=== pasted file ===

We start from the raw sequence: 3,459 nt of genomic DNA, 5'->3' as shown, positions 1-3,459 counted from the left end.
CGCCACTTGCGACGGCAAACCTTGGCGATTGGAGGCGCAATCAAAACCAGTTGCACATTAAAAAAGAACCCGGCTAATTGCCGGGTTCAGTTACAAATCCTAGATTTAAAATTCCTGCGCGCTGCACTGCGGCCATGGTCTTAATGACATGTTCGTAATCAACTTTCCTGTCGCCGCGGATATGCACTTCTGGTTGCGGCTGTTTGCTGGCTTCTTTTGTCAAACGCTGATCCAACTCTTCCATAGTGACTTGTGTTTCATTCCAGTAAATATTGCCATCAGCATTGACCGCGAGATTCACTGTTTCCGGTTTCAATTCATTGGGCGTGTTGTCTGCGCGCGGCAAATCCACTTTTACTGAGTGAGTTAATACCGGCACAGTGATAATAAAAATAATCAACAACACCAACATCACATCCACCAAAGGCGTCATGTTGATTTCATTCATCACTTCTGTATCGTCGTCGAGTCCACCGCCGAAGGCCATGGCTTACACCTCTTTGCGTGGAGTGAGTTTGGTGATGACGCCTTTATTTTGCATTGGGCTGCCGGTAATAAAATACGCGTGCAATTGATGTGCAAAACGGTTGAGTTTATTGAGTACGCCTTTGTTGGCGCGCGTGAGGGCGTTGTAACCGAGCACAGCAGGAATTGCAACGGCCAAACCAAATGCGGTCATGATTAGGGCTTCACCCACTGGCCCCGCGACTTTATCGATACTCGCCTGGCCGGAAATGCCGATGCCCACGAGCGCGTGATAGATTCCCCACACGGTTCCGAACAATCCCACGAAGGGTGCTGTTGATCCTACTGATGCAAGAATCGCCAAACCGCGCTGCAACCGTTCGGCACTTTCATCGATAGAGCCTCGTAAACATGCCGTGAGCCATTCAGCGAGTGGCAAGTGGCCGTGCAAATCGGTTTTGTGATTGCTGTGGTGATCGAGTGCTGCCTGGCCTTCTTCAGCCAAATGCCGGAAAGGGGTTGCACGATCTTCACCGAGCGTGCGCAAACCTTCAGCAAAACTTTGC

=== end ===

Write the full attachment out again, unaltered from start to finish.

We start from the raw sequence: 3,459 nt of genomic DNA, 5'->3' as shown, positions 1-3,459 counted from the left end.
CGCCACTTGCGACGGCAAACCTTGGCGATTGGAGGCGCAATCAAAACCAGTTGCACATTAAAAAAGAACCCGGCTAATTGCCGGGTTCAGTTACAAATCCTAGATTTAAAATTCCTGCGCGCTGCACTGCGGCCATGGTCTTAATGACATGTTCGTAATCAACTTTCCTGTCGCCGCGGATATGCACTTCTGGTTGCGGCTGTTTGCTGGCTTCTTTTGTCAAACGCTGATCCAACTCTTCCATAGTGACTTGTGTTTCATTCCAGTAAATATTGCCATCAGCATTGACCGCGAGATTCACTGTTTCCGGTTTCAATTCATTGGGCGTGTTGTCTGCGCGCGGCAAATCCACTTTTACTGAGTGAGTTAATACCGGCACAGTGATAATAAAAATAATCAACAACACCAACATCACATCCACCAAAGGCGTCATGTTGATTTCATTCATCACTTCTGTATCGTCGTCGAGTCCACCGCCGAAGGCCATGGCTTACACCTCTTTGCGTGGAGTGAGTTTGGTGATGACGCCTTTATTTTGCATTGGGCTGCCGGTAATAAAATACGCGTGCAATTGATGTGCAAAACGGTTGAGTTTATTGAGTACGCCTTTGTTGGCGCGCGTGAGGGCGTTGTAACCGAGCACAGCAGGAATTGCAACGGCCAAACCAAATGCGGTCATGATTAGGGCTTCACCCACTGGCCCCGCGACTTTATCGATACTCGCCTGGCCGGAAATGCCGATGCCCACGAGCGCGTGATAGATTCCCCACACGGTTCCGAACAATCCCACGAAGGGTGCTGTTGATCCTACTGATGCAAGAATCGCCAAACCGCGCTGCAACCGTTCGGCACTTTCATCGATAGAGCCTCGTAAACATGCCGTGAGCCATTCAGCGAGTGGCAAGTGGCCGTGCAAATCGGTTTTGTGATTGCTGTGGTGATCGAGTGCTGCCTGGCCTTCTTCAGCCAAATGCCGGAAAGGGGTTGCACGATCTTCACCGAGCGTGCGCAAACCTTCAGCAAAACTTTGC